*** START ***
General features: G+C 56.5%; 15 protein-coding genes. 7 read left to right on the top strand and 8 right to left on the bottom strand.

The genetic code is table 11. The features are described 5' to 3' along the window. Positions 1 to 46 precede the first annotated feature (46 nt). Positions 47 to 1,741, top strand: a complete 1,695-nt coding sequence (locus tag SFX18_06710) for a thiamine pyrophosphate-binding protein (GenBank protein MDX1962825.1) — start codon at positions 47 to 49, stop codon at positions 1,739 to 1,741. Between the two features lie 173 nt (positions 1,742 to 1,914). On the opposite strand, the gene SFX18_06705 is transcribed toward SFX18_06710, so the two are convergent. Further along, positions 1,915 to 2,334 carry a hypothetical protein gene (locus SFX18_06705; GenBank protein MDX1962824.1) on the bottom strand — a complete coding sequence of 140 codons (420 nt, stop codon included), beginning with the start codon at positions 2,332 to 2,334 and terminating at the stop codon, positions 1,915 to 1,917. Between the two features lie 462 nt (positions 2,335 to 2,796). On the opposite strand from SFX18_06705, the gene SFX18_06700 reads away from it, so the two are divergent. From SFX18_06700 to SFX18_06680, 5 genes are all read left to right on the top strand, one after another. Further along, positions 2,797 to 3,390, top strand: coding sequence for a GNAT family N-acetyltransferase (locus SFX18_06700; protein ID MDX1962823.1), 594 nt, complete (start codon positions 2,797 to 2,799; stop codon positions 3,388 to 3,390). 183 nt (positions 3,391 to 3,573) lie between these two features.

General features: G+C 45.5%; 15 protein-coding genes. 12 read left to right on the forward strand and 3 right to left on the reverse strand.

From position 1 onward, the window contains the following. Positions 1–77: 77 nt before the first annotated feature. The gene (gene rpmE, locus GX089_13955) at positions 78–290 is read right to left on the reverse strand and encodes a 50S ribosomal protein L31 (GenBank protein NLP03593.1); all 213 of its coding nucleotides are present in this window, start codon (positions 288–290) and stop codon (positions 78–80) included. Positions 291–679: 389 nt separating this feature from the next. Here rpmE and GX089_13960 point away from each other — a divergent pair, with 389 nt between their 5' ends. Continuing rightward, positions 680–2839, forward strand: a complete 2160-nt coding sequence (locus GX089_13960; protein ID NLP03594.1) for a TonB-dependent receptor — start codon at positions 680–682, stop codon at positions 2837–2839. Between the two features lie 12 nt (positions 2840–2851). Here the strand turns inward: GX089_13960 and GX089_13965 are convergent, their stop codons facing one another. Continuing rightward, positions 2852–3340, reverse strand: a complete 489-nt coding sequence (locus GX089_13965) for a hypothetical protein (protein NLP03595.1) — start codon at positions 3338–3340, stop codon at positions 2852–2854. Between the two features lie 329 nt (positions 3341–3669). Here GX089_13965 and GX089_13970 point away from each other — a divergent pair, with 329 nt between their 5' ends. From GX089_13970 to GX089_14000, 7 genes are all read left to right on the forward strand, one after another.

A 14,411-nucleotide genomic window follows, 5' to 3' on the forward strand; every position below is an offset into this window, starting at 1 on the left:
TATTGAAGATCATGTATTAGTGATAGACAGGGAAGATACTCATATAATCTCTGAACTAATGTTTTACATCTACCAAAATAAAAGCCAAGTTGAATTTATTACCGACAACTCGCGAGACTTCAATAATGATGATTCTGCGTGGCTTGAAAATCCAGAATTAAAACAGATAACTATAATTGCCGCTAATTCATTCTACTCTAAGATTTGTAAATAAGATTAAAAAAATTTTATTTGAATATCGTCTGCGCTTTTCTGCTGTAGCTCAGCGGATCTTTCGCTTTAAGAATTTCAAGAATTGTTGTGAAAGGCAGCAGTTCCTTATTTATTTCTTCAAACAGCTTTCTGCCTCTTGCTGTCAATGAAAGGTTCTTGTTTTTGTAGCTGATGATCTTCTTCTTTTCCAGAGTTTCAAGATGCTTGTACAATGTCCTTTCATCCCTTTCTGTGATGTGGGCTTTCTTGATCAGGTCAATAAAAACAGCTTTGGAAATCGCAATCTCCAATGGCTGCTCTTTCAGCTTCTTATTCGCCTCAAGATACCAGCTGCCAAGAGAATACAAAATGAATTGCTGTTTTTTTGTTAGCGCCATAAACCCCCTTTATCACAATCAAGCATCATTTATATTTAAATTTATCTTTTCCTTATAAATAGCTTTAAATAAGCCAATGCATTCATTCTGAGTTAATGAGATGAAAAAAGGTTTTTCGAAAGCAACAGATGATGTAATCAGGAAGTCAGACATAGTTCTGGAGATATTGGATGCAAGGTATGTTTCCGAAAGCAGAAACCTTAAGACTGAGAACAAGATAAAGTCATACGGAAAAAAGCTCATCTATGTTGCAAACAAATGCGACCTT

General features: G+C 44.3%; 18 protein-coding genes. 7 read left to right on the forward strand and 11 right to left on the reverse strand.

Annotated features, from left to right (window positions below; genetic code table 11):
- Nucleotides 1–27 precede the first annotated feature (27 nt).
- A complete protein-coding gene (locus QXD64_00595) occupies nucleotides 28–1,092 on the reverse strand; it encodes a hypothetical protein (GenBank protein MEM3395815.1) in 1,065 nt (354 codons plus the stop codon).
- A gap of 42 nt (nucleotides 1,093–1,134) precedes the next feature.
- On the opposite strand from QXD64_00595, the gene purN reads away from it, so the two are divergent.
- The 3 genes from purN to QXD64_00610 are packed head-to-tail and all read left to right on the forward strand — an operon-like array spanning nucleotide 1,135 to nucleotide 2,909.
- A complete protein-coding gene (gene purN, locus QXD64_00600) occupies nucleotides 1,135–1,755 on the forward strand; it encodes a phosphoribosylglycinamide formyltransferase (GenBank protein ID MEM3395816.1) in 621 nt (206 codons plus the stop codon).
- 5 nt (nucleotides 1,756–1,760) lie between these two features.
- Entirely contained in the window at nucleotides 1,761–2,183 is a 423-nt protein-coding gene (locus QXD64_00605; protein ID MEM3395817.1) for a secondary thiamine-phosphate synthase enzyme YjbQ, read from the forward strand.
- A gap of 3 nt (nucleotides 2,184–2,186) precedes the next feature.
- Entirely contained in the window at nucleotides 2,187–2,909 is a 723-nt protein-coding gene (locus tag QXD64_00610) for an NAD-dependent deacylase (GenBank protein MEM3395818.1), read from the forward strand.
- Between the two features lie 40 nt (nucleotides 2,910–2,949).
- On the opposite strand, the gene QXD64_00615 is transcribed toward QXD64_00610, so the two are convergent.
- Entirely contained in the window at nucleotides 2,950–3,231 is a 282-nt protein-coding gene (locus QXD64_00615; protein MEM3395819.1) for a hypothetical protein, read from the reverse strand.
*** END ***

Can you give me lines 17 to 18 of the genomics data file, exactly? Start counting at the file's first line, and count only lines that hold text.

- A gap of 3 nt (nucleotides 2,184–2,186) precedes the next feature.
- Entirely contained in the window at nucleotides 2,187–2,909 is a 723-nt protein-coding gene (locus tag QXD64_00610) for an NAD-dependent deacylase (GenBank protein MEM3395818.1), read from the forward strand.